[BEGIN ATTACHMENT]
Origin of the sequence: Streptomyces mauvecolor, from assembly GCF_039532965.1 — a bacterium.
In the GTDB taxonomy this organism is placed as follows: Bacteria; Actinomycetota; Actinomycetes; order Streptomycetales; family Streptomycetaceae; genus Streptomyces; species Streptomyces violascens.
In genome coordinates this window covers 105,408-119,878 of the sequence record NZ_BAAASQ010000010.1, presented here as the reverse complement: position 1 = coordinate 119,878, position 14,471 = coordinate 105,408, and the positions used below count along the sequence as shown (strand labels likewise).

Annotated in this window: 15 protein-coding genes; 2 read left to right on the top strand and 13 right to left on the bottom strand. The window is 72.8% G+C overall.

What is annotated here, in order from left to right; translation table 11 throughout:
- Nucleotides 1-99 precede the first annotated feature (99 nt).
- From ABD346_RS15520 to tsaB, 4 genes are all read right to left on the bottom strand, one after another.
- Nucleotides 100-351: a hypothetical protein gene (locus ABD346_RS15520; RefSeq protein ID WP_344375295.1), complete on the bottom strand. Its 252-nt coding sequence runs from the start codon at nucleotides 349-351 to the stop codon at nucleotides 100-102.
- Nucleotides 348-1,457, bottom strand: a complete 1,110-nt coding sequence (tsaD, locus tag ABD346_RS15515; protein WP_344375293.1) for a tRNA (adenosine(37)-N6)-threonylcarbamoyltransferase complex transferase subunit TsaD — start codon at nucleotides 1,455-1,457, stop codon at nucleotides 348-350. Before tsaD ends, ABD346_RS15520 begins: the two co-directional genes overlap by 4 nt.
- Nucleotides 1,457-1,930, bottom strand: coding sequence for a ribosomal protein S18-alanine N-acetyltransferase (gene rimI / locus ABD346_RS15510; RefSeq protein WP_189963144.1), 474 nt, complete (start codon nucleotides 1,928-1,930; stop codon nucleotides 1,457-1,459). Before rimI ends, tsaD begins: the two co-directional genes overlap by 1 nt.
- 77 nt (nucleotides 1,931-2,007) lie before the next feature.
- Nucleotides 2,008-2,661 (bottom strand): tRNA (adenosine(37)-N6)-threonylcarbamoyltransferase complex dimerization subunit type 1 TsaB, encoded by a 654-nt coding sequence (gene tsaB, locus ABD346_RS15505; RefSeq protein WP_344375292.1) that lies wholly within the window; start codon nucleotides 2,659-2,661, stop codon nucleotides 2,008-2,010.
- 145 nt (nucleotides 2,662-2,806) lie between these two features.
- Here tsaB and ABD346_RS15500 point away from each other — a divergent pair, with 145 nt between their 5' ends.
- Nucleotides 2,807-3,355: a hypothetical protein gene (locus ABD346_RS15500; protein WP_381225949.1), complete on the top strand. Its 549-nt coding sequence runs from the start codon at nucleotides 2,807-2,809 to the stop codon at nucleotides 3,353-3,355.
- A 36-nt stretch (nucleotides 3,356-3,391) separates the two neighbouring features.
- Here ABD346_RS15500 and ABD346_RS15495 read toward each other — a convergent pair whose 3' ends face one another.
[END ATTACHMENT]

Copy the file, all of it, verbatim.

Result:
Origin of the sequence: Streptomyces mauvecolor, from assembly GCF_039532965.1 — a bacterium.
In the GTDB taxonomy this organism is placed as follows: Bacteria; Actinomycetota; Actinomycetes; order Streptomycetales; family Streptomycetaceae; genus Streptomyces; species Streptomyces violascens.
In genome coordinates this window covers 105,408-119,878 of the sequence record NZ_BAAASQ010000010.1, presented here as the reverse complement: position 1 = coordinate 119,878, position 14,471 = coordinate 105,408, and the positions used below count along the sequence as shown (strand labels likewise).

Annotated in this window: 15 protein-coding genes; 2 read left to right on the top strand and 13 right to left on the bottom strand. The window is 72.8% G+C overall.

What is annotated here, in order from left to right; translation table 11 throughout:
- Nucleotides 1-99 precede the first annotated feature (99 nt).
- From ABD346_RS15520 to tsaB, 4 genes are all read right to left on the bottom strand, one after another.
- Nucleotides 100-351: a hypothetical protein gene (locus ABD346_RS15520; RefSeq protein ID WP_344375295.1), complete on the bottom strand. Its 252-nt coding sequence runs from the start codon at nucleotides 349-351 to the stop codon at nucleotides 100-102.
- Nucleotides 348-1,457, bottom strand: a complete 1,110-nt coding sequence (tsaD, locus tag ABD346_RS15515; protein WP_344375293.1) for a tRNA (adenosine(37)-N6)-threonylcarbamoyltransferase complex transferase subunit TsaD — start codon at nucleotides 1,455-1,457, stop codon at nucleotides 348-350. Before tsaD ends, ABD346_RS15520 begins: the two co-directional genes overlap by 4 nt.
- Nucleotides 1,457-1,930, bottom strand: coding sequence for a ribosomal protein S18-alanine N-acetyltransferase (gene rimI / locus ABD346_RS15510; RefSeq protein WP_189963144.1), 474 nt, complete (start codon nucleotides 1,928-1,930; stop codon nucleotides 1,457-1,459). Before rimI ends, tsaD begins: the two co-directional genes overlap by 1 nt.
- 77 nt (nucleotides 1,931-2,007) lie before the next feature.
- Nucleotides 2,008-2,661 (bottom strand): tRNA (adenosine(37)-N6)-threonylcarbamoyltransferase complex dimerization subunit type 1 TsaB, encoded by a 654-nt coding sequence (gene tsaB, locus ABD346_RS15505; RefSeq protein WP_344375292.1) that lies wholly within the window; start codon nucleotides 2,659-2,661, stop codon nucleotides 2,008-2,010.
- 145 nt (nucleotides 2,662-2,806) lie between these two features.
- Here tsaB and ABD346_RS15500 point away from each other — a divergent pair, with 145 nt between their 5' ends.
- Nucleotides 2,807-3,355: a hypothetical protein gene (locus ABD346_RS15500; protein WP_381225949.1), complete on the top strand. Its 549-nt coding sequence runs from the start codon at nucleotides 2,807-2,809 to the stop codon at nucleotides 3,353-3,355.
- A 36-nt stretch (nucleotides 3,356-3,391) separates the two neighbouring features.
- Here ABD346_RS15500 and ABD346_RS15495 read toward each other — a convergent pair whose 3' ends face one another.